The meditation halls were lined with portraits of Bhagawan, photographs of Arunachala Hills and the Temple town and was very serenely quiet. One feels His spiritual presence.
This particular sketch of the Hills in the background and the temple in the foreground catches the eye.
 The samadhis of the cow Lakshmi, deer Valli, dog Jackie and the blessed crow were lined up near the Veda Patashala. They were all blessed by Bhagawan and attained their moksha.
The Nirvana Room is where Bhagawan spent his last days before his Samadhi. Though he left his mortal body due to cancer on April 14 1950 and as his disciples mourned, his teachings have emphasized that he (and us) is not that body and he is always there. “Where can I go? I am here!”
As twilight approached, thousands of devotees crowded the street for the circumambulation of the Arunachala Hills, keeping the hill on the right side. Quoting Bhagawan himself, who explains Pradakshina, the letter ‘Pra’ stands for removal of all kinds of sins; ‘da’ stands for fulfilling the desires; ‘kshi’ stands for freedom from future births; ‘na’ stands for giving deliverance through jnana. Walking barefoot in the outer path is not an easy task and soon my feet were feeling it. The Moon was glowing red and mesmerizing as you can see from the picture above.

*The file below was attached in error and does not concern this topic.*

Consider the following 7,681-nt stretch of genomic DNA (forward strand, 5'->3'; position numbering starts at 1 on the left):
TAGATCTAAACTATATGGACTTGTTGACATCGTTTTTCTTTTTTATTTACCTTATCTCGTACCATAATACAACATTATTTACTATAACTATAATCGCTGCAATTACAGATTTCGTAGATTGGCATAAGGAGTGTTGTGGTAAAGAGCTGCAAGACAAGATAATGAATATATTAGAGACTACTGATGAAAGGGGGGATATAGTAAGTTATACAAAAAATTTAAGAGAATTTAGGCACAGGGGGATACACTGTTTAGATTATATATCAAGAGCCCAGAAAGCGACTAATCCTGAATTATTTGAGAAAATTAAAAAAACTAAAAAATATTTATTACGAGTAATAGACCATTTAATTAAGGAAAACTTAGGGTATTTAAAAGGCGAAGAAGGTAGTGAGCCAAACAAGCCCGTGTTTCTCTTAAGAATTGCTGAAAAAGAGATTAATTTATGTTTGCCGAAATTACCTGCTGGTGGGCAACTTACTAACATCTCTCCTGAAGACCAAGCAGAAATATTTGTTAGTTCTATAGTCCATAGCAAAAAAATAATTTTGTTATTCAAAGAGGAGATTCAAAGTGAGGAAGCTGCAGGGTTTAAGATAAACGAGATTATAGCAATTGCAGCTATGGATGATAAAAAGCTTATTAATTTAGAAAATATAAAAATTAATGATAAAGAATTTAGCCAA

Roadside artists were busy and making the most of the crowd. The chalk drawing of Hanumanji was exquisite and so was the man (below) who was dressed as Mahatma Gandhi.
In conclusion, I would like to quote the 102nd verse of the Arunachala Aksharamanamalai, where Bhagawan sings, ‘O Arunachala, the moment I thought of Arunai [the holy town of Arunachala] I was caught in the trap of your grace. Can the net of your grace ever fail?’

I found myself many times in this trip….and now the quest continues…Who Am I?

(In many ways, this visit was a preparation for the testing days after my return back here; knowing to handle the sorrows of my transactional life. I feel blessed by the visit and hopefully many more to follow. )

Hello world!

This is a new world of blogging for me. After years of blogging at Sulekha, making virtual friends, couple of my blogs being published in anthologies and learning the ropes as you may say, I am in the process of moving my old blogs to WordPress.

Hope this opens new doors and I find new friends, new territories and new ideas.

Happy blogging!